Finland’s model shows respect for all

I just returned from a trip to Finland to visit old friends. I brought home a bill from a hospital.

You may wonder how these two things connect. The bill from the hospital was for a friend of mine. She needed a new hip. So for five days in the hospital, the surgery, the surgeon’s salary, the artificial hip, and all the necessary care and medicine, she paid $224. That’s it. Period. No co-insurance , no donut hole for prescriptions, no premium, no co-pay.

The Finnish government takes care of the health care bill, and insures secure retirement pensions, at about 60 percent of your best five years of income. The government enables family leave to care for your kids for their first years of life, as well as child care with well-paid and educated teachers and caregivers. Of course there is free universal K-12 education, which is ranked the best in the world. University education is paid for, and includes a living stipend. As a worker, you get at least five weeks of vacation. Everyone gets universal paid sick days.

Some people would argue that such a system would push down economic activity. In Finland, this foundation of security enables private business activity. The World Economic Forum ranks Finland as the third most competitive economy in the world, ahead of the U.S. Grant Thornton, a worldwide giant in business auditing, ranks Finland fifth in the world, thanks to its “business operating environment, economics &growth, science &technology, labour &human capital, and financing environment.”

Human values have helped to create this state of happiness, work and progress. Respect is one such value, universal in Finland. Respect for each other, from the person who settles your bill at the store, to the taxi driver, to the school teacher, to the small business entrepreneur, to the member of parliament, to the elite of big business. Respect is apparent and expected and it crosses occupations, income and education. Another element is a Finnish word which we seldom use here anymore: “yhteistyötä,” which means cooperation, community, coordination, solidarity. Listen to Finns talking, and “yhteistyötä” comes up over and over again. They know that they are all in this together.

Solidarity and respect are expressed in national policies for which everyone pays, with taxes, and through which everyone gains a certain strong sense of economic wellbeing. The uncertainties of life that we shoulder in America are replaced with the knowledge that everyone’s basic needs — be that health care, retirement, child care, university, technical school — will be there, for you, for your neighbors, for your children, for your brothers and sisters.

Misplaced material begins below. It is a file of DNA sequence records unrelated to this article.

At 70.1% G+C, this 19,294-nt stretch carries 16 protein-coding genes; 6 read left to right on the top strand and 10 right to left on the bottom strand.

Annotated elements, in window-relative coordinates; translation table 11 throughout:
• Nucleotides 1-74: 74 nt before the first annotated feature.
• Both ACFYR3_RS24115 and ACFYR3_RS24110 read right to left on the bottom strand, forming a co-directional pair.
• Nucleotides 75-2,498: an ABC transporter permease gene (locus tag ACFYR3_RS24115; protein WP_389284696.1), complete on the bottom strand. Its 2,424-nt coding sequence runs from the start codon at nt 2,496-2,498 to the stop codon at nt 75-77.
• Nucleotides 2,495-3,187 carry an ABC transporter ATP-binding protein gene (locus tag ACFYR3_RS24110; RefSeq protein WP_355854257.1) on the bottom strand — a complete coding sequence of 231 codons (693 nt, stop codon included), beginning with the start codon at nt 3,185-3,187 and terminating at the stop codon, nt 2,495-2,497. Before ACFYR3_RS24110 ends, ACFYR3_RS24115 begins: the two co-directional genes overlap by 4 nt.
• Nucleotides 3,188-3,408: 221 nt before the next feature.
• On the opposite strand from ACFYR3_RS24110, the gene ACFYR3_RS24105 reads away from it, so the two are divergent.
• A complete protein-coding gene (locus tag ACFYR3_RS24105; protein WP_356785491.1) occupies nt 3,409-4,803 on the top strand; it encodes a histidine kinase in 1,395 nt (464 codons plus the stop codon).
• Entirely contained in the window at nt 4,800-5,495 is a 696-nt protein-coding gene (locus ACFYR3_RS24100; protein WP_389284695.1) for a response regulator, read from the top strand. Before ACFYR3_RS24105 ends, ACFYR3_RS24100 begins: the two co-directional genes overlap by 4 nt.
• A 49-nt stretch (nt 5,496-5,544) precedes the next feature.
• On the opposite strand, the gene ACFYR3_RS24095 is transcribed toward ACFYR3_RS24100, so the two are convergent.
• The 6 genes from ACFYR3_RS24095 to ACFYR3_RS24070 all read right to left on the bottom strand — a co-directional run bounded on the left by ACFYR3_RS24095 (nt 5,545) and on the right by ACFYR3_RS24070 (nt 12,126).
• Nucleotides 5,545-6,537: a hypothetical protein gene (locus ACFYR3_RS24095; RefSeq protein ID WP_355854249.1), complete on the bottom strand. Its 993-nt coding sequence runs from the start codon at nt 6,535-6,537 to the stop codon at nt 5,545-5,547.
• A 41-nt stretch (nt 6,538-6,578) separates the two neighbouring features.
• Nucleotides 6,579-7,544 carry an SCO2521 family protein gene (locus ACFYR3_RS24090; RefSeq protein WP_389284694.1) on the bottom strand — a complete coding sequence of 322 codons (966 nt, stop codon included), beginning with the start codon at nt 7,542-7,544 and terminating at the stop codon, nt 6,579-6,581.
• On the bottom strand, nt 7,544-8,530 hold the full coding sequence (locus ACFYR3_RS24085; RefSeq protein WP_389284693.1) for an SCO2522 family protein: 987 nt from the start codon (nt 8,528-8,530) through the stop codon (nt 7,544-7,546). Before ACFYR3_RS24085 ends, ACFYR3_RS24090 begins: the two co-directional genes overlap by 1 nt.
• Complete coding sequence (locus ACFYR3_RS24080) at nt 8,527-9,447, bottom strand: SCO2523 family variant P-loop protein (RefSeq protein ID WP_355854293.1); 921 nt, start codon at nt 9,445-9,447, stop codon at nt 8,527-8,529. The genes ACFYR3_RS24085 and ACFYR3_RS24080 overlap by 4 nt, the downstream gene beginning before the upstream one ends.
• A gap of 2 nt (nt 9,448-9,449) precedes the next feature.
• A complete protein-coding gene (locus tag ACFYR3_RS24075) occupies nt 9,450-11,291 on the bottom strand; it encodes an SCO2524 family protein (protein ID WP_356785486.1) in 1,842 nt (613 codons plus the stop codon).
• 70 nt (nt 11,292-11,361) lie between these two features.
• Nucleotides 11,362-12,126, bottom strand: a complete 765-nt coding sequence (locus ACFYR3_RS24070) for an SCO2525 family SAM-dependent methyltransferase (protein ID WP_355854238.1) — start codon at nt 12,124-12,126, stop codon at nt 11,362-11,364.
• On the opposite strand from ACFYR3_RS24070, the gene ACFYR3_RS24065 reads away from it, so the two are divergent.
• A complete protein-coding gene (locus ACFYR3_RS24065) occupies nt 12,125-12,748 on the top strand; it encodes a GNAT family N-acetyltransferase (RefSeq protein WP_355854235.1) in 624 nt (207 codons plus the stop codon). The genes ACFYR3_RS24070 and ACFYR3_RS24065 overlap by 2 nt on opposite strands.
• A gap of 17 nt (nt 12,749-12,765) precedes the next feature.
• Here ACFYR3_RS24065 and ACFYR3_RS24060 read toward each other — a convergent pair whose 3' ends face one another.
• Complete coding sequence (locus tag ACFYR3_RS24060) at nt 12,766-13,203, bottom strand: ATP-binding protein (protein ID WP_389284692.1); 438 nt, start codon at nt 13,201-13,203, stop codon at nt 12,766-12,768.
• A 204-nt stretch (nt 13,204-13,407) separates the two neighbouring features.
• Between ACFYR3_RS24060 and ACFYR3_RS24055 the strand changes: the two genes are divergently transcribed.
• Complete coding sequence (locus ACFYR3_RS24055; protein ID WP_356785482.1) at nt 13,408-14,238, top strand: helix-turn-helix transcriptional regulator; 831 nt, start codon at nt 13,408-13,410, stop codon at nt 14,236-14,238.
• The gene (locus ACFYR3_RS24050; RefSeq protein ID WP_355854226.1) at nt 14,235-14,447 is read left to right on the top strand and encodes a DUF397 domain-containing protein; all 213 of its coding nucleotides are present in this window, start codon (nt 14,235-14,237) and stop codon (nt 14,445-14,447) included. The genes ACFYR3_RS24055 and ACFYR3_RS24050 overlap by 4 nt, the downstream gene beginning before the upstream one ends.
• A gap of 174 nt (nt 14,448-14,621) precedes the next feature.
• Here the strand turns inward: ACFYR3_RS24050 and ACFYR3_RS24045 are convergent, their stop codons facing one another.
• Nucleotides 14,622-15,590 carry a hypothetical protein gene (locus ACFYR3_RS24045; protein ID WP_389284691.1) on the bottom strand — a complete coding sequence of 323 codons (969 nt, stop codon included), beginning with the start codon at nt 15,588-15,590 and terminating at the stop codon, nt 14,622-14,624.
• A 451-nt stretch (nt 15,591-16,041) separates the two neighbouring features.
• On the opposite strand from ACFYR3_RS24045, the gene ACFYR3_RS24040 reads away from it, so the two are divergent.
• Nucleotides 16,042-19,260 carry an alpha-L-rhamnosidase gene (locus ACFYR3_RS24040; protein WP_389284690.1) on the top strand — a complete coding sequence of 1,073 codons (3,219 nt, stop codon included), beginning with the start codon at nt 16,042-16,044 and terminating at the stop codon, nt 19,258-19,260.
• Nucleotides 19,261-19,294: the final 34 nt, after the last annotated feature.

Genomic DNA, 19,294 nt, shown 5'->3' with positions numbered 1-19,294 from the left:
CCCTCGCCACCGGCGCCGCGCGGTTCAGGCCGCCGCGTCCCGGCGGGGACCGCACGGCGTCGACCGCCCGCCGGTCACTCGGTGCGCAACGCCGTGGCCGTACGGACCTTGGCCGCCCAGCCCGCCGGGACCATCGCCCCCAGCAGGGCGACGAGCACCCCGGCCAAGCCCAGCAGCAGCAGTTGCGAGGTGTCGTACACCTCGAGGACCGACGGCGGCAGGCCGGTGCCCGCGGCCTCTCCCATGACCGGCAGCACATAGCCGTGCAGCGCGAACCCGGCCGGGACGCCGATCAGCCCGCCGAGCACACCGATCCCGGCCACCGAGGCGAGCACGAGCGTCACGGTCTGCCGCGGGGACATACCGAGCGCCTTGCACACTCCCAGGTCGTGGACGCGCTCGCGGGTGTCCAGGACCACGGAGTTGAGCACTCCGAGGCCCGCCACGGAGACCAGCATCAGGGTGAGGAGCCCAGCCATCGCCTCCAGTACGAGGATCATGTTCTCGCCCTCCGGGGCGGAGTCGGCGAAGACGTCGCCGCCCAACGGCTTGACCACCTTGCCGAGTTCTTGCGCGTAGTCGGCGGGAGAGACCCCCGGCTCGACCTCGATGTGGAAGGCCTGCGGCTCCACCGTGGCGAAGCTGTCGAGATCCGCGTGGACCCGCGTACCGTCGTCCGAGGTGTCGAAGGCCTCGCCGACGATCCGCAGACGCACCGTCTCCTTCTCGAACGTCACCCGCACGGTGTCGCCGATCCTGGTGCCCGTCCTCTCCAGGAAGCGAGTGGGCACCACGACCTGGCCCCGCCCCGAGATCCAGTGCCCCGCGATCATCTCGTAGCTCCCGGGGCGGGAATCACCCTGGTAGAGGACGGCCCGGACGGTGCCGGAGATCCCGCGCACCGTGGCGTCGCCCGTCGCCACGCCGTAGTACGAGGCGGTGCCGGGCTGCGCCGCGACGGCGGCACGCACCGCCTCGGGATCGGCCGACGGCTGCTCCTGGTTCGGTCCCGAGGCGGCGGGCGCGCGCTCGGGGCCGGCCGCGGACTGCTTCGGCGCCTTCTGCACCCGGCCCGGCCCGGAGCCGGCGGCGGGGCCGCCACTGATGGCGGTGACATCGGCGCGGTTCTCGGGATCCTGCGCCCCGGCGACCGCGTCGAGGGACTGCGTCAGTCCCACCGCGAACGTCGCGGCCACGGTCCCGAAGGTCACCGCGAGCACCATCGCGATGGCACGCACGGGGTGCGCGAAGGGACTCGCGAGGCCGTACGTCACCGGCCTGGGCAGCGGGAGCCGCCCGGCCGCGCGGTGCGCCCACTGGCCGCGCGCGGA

Finns know that this kind of system is not free. Pretty much everyone pays 20 percent of their income in taxes, and this can go up to 50 perecent for incomes above $100,000. Everyone pays sales taxes, as much as 24 percent for things like televisions. Health insurance payments are 1.1 percent of income. Social security payments are about 5 percent. Add all these payments together and the average Finn pays more in taxes than the average American. And gets a lot more back in return: the certainty of health care, retirement income, day care for young children, family leave, care for the old and ill, early childhood education and university as well. It is not all completely paid for by taxes, but the public portion makes the private costs much lower. Child care costs about $300 a month for an upper-income family. Mothers and fathers receive 80 percent of their compensation when they care for an infant. That partial compensation drops to 60 percent if the parent continues to care for her child at home for a second and third year.

Respect, cooperation, paying taxes and having a government that works for you. We can achieve all this in our own state and country as well. We have the history, knowledge, income and economic dynamism. We started the New Deal for Social Security. We enacted the GI bill so soldiers could gain higher education. We established Medicare so old people would have health care. As Americans, we value family, hard work and looking out for each other. If we just stretch ourselves some, we can realize life, liberty, and the pursuit of happiness, for all of us. We won’t have to look across the ocean.

John Burbank is the Executive Director of the Economic Opportunity Institute (www.eoionline.org). Email john@eoionline.org

Talk to us

More in Opinion

toon
Editorial cartoons for Tuesday, May 24

A sketchy look at the news of the day.… Continue reading

Fire destroyed much of the town of Malden, Washington in 2020 after a tree reportedly snapped and fell into power lines operated by Avista. (AP Photo/Jed Conklin, file)
Editorial: Return of wildfire season brings new concern

Utilities in the state will need to pay more attention to risks to powerlines from wind and trees.

Criticism of Biden is fine, but we need ideas, too

In response to a letter to the editor regarding his decision not… Continue reading

Electric cars too expensive; I’m keeping my Mustang, SUV

So, our state wants new car sales to be only electric vehicles… Continue reading

Marysville School Board should respect wishes of parents

I have a question about the Marysville School Board proposal to require… Continue reading

Comment: Democrats, listen up: Fetterman is no policy wonk

The Senate candidate’s lack of specifics conveys an openness to compromise and a spirit of pragmatism.

Comment: Judicial branch may learn there are checks on it, too

If GOP jurists take their activism too far, they may find themselves out of step with voters and the other two branches.

Harrop: Dress codes are about respect, not money

A nice restaurant isn’t the gym or a Zoom call; there’s no reason not to dress properly for the occasion.

toon
Editorial cartoons for Monday, May 23

A sketchy look at the news of the day.… Continue reading

Most Read